It’s not a surprise that CA was not funded in the first round. No one thought we would be. Superintendent Jack O’Connell said that when the state applied. But the sad reality is that we are again focusing on winners and losers. We should be racing to provide all our schools with the resources they need so ALL children can succeed.
The governor should be worried about the fact that he proposed a state budget that doesn’t provide enough support to education to even qualify for federal stimulus money. He wants a waiver from the federal government because his budget proposal for schools doesn’t meet the requirement for federal funds.
These are the real issues impacting our schools as evidenced by the thousands of protests that happened across the state on March 4. That’s why thousands of teachers, students and parents spoke out in protest of the more than $17 billion in cuts to our schools and colleges. Accountability is a two way street. The public is demanding accountability for the resources CA politicians allocate for our schools.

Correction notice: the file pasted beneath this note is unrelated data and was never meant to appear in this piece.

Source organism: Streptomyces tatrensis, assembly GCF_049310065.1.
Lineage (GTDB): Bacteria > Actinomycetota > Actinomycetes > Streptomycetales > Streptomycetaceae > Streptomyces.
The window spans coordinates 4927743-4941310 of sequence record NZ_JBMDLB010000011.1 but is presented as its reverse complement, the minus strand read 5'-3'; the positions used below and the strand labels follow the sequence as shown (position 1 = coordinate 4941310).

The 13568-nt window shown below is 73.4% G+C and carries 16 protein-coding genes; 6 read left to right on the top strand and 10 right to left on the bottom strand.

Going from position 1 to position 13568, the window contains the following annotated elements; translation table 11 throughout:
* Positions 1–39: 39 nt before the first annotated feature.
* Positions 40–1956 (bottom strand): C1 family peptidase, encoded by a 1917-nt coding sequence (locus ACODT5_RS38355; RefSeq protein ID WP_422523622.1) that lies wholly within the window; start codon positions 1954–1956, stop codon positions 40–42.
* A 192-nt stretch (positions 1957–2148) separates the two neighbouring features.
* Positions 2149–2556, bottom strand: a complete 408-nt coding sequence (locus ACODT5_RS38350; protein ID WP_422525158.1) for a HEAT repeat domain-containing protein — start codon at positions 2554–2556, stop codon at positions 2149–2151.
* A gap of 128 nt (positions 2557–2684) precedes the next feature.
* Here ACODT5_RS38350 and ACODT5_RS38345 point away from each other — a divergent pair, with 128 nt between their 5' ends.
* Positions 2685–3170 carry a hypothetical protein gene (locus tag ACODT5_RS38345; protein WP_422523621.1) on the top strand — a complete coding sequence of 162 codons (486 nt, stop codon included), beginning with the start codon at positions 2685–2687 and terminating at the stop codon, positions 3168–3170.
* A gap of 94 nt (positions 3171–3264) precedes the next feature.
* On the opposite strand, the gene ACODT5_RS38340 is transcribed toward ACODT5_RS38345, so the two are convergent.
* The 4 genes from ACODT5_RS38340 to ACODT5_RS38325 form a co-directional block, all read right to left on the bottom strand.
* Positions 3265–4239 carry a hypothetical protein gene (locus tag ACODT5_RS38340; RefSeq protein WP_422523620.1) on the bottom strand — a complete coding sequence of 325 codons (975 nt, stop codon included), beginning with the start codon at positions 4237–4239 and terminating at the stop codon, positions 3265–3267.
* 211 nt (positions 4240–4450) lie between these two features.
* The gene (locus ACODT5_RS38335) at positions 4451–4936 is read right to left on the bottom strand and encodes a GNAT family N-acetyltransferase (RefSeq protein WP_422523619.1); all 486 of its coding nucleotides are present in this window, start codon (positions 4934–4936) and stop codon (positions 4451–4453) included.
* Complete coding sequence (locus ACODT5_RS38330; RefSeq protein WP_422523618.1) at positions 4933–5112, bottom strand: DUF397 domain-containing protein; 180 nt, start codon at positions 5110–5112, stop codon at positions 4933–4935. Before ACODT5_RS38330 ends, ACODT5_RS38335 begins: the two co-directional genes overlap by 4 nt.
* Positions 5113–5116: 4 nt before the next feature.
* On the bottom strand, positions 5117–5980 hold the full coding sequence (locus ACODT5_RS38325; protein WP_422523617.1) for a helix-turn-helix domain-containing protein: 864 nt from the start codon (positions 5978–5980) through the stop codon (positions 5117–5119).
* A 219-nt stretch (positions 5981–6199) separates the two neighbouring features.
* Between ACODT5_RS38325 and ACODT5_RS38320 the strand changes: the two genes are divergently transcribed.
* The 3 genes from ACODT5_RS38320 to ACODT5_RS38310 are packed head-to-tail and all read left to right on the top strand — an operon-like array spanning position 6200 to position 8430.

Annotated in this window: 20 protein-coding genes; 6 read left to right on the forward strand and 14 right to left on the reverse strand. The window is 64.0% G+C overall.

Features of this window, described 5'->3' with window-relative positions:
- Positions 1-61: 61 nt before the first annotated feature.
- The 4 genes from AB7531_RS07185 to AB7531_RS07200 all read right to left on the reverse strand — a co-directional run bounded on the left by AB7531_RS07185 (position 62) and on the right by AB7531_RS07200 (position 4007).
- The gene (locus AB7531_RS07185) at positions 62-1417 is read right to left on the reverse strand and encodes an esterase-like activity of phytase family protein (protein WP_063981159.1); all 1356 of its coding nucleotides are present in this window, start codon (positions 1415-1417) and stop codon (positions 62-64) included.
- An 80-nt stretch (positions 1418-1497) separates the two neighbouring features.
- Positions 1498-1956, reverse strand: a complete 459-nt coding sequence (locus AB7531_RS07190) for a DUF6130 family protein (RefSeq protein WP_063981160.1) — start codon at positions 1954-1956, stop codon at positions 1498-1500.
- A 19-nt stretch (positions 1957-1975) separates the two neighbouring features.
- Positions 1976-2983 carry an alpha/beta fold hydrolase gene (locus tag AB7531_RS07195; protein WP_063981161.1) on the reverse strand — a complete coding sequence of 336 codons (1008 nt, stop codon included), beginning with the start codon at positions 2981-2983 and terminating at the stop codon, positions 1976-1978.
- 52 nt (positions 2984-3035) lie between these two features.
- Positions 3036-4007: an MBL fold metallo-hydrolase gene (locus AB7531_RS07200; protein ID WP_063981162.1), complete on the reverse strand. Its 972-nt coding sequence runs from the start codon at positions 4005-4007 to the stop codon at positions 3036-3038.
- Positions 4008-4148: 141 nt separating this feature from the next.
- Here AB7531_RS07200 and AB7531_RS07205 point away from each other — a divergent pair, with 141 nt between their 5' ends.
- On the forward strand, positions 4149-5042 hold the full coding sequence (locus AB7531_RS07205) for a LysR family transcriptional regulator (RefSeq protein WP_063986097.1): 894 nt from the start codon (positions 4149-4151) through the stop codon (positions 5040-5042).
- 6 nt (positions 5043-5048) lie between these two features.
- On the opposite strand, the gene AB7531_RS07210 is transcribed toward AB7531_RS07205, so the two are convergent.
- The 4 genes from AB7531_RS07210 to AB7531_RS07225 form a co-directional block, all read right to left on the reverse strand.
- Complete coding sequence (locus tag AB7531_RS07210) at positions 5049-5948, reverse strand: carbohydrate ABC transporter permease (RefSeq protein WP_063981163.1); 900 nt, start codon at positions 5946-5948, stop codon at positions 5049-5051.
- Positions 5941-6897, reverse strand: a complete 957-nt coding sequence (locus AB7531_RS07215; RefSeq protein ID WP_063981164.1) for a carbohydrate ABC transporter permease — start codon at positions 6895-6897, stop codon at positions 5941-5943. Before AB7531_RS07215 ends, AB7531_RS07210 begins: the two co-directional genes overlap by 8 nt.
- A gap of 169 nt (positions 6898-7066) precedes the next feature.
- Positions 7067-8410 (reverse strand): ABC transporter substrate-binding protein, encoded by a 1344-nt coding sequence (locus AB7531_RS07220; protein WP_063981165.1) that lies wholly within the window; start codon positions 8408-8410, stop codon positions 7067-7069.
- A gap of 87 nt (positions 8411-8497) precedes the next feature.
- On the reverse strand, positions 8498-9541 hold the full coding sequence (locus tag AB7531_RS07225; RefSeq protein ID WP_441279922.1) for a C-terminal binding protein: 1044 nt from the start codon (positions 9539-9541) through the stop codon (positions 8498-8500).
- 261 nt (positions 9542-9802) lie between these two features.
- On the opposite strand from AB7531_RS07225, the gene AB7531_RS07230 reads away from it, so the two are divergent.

CA already has some of the toughest academic standards in the country, so many of the reforms that other states are striving to achieve have already been implemented here in CA and our schools are making steady progress – something U.S. Secretary of Education Arne Duncan likes to ignore.
Less than half of California’s school districts actually signed onto the CA RTTT application. School districts are rightfully worried about having one-time money to implement the many requirements of RTTT, and how they are to sustain the efforts over time.
The state also passed legislation that had little to do with actual RTTT guidelines. No doubt that didn’t help the application.